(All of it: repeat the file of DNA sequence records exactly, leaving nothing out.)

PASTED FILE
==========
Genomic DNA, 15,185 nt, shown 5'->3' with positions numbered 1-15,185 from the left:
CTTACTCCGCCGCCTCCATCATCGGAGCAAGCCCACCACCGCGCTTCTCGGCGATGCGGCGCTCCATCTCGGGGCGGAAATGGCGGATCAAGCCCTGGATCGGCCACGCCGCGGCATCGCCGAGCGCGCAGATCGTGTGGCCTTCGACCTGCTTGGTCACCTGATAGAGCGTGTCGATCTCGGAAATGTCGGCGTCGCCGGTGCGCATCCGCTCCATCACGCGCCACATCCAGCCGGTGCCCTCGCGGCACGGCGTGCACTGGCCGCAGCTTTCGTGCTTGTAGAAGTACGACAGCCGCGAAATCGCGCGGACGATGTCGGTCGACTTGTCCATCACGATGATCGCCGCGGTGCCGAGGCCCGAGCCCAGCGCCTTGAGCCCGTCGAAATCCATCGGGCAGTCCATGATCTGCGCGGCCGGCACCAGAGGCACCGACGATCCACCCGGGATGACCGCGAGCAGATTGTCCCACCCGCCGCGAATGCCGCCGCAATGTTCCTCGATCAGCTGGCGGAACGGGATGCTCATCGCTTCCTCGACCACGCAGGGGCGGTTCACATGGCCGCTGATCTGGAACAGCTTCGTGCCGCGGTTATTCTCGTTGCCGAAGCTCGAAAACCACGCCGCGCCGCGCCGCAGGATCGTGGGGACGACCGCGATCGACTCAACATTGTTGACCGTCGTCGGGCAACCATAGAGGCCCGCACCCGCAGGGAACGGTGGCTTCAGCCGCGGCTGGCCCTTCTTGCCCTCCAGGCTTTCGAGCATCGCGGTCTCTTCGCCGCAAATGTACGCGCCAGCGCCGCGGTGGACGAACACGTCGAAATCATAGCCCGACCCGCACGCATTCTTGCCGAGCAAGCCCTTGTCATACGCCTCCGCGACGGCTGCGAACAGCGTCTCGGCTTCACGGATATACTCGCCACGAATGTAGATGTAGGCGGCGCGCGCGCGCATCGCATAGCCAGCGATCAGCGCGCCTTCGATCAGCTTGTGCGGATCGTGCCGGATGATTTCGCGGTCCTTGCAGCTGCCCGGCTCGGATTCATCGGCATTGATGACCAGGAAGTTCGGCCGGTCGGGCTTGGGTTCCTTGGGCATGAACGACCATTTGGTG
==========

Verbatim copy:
Genomic DNA, 15,185 nt, shown 5'->3' with positions numbered 1-15,185 from the left:
CTTACTCCGCCGCCTCCATCATCGGAGCAAGCCCACCACCGCGCTTCTCGGCGATGCGGCGCTCCATCTCGGGGCGGAAATGGCGGATCAAGCCCTGGATCGGCCACGCCGCGGCATCGCCGAGCGCGCAGATCGTGTGGCCTTCGACCTGCTTGGTCACCTGATAGAGCGTGTCGATCTCGGAAATGTCGGCGTCGCCGGTGCGCATCCGCTCCATCACGCGCCACATCCAGCCGGTGCCCTCGCGGCACGGCGTGCACTGGCCGCAGCTTTCGTGCTTGTAGAAGTACGACAGCCGCGAAATCGCGCGGACGATGTCGGTCGACTTGTCCATCACGATGATCGCCGCGGTGCCGAGGCCCGAGCCCAGCGCCTTGAGCCCGTCGAAATCCATCGGGCAGTCCATGATCTGCGCGGCCGGCACCAGAGGCACCGACGATCCACCCGGGATGACCGCGAGCAGATTGTCCCACCCGCCGCGAATGCCGCCGCAATGTTCCTCGATCAGCTGGCGGAACGGGATGCTCATCGCTTCCTCGACCACGCAGGGGCGGTTCACATGGCCGCTGATCTGGAACAGCTTCGTGCCGCGGTTATTCTCGTTGCCGAAGCTCGAAAACCACGCCGCGCCGCGCCGCAGGATCGTGGGGACGACCGCGATCGACTCAACATTGTTGACCGTCGTCGGGCAACCATAGAGGCCCGCACCCGCAGGGAACGGTGGCTTCAGCCGCGGCTGGCCCTTCTTGCCCTCCAGGCTTTCGAGCATCGCGGTCTCTTCGCCGCAAATGTACGCGCCAGCGCCGCGGTGGACGAACACGTCGAAATCATAGCCCGACCCGCACGCATTCTTGCCGAGCAAGCCCTTGTCATACGCCTCCGCGACGGCTGCGAACAGCGTCTCGGCTTCACGGATATACTCGCCACGAATGTAGATGTAGGCGGCGCGCGCGCGCATCGCATAGCCAGCGATCAGCGCGCCTTCGATCAGCTTGTGCGGATCGTGCCGGATGATTTCGCGGTCCTTGCAGCTGCCCGGCTCGGATTCATCGGCATTGATGACCAGGAAGTTCGGCCGGTCGGGCTTGGGTTCCTTGGGCATGAACGACCATTTGGTG